MTSA’s quiet beginning has roots from more than a century ago. In 1904, a group of Seventh-day Adventist pioneers committed to health, wellness, and temperance traveled south from Battle Creek, Michigan to initiate a health care education institution among the poor and founded Nashville Agricultural and Normal Institute. This School developed and transformed through name changes and maturity including an elementary school, high school, junior college, and eventually a full college. Concurrently on the campus, a health work began with Madison Sanitarium which developed into Madison Sanitarium and Hospital, Madison Hospital, and finally nearly a century later, Tennessee Christian Medical Center. The hospital provided a site for clinical training as the college educated scores of health care professionals. Since its beginning, the School regularly provided anesthesia at rural hospitals across the region as a service – which is the basis for the multiple clinical instruction locations today.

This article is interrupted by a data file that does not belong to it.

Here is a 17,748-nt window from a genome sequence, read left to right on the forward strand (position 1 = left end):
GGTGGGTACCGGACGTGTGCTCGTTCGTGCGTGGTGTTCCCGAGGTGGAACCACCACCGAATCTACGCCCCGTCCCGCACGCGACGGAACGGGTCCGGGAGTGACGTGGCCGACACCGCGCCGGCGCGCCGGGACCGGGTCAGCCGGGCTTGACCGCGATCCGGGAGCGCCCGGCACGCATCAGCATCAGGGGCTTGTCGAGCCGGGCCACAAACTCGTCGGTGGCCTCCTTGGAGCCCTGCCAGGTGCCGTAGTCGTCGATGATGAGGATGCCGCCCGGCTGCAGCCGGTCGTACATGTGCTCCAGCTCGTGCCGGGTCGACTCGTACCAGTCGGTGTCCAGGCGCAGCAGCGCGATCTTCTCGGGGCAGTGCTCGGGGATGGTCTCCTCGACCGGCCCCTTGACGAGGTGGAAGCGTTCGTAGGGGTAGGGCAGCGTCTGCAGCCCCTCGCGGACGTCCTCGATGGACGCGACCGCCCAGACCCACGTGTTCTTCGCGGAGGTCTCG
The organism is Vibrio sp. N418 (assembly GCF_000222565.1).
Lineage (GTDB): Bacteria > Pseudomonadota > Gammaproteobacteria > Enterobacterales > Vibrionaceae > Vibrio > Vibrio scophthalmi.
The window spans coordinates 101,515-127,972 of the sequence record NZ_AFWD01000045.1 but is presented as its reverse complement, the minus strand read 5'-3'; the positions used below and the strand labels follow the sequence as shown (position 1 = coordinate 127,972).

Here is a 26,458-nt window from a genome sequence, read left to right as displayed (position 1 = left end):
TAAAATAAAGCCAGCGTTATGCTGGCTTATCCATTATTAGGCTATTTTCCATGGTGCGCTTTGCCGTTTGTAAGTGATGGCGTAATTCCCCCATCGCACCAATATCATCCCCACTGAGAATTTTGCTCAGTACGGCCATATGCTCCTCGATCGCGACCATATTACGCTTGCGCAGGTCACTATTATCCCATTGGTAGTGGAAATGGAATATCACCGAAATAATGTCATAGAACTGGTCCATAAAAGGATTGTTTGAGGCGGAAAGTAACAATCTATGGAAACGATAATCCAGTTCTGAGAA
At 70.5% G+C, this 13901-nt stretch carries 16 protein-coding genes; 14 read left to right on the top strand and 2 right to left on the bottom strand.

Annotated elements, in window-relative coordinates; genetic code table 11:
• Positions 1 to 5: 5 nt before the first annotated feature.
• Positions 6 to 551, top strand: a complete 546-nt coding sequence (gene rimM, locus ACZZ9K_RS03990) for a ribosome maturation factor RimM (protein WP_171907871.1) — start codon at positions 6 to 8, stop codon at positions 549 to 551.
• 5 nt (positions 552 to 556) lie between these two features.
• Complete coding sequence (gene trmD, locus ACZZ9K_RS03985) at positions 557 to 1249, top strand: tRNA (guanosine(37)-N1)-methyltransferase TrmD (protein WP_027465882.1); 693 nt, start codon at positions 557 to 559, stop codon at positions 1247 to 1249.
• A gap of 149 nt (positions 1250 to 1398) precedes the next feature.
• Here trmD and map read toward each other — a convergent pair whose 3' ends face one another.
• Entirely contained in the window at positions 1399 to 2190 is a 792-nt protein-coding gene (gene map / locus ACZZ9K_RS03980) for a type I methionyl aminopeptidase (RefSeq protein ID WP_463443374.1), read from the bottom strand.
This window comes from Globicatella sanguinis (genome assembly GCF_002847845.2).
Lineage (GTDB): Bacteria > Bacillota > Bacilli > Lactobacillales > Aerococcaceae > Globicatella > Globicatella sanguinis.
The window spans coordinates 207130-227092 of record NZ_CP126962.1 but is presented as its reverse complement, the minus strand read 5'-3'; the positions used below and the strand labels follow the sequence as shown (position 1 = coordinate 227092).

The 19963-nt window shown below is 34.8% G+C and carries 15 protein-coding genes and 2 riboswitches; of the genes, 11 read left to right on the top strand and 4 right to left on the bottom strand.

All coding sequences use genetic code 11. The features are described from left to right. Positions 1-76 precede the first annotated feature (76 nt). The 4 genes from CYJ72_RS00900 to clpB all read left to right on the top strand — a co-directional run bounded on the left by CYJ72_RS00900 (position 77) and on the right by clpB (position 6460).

These ancestor institutions laid the groundwork for MTSA which began as the Madison Hospital School of Anesthesia for nurses in 1950 as part of Madison College. This rich history began more than 70 years ago when Bernard V. Bowen, CRNA, DSc, founded the School to facilitate nurse anesthesia education within the framework of Seventh-day Adventist beliefs, which included no Saturday classes. MTSA started with just two students in a 12-month program, but soon expanded to 18-months, admitting 16 students annually. On July 1, 1980, the school changed its name from Madison Hospital School of Anesthesia and officially formed as it is known today—the Middle Tennessee School of Anesthesia – the last vestige of Madison College and Madison Hospital that remains to this day.